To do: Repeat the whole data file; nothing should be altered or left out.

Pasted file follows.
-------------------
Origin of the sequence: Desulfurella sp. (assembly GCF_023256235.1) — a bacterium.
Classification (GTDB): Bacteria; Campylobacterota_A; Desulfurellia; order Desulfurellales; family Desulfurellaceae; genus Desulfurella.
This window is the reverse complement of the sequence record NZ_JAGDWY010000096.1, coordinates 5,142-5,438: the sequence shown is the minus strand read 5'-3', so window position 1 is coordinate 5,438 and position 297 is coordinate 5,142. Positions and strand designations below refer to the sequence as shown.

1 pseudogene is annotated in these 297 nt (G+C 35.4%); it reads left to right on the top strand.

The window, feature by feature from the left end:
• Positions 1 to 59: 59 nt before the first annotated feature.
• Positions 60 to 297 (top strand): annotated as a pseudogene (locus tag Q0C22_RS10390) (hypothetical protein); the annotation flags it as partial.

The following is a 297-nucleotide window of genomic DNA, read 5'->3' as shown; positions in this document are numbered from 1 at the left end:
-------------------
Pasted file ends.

Origin of the sequence: Desulfurella sp. (assembly GCF_023256235.1) — a bacterium.
Classification (GTDB): Bacteria; Campylobacterota_A; Desulfurellia; order Desulfurellales; family Desulfurellaceae; genus Desulfurella.
This window is the reverse complement of the sequence record NZ_JAGDWY010000096.1, coordinates 5,142-5,438: the sequence shown is the minus strand read 5'-3', so window position 1 is coordinate 5,438 and position 297 is coordinate 5,142. Positions and strand designations below refer to the sequence as shown.

1 pseudogene is annotated in these 297 nt (G+C 35.4%); it reads left to right on the top strand.

The window, feature by feature from the left end:
• Positions 1 to 59: 59 nt before the first annotated feature.
• Positions 60 to 297 (top strand): annotated as a pseudogene (locus tag Q0C22_RS10390) (hypothetical protein); the annotation flags it as partial.

The following is a 297-nucleotide window of genomic DNA, read 5'->3' as shown; positions in this document are numbered from 1 at the left end: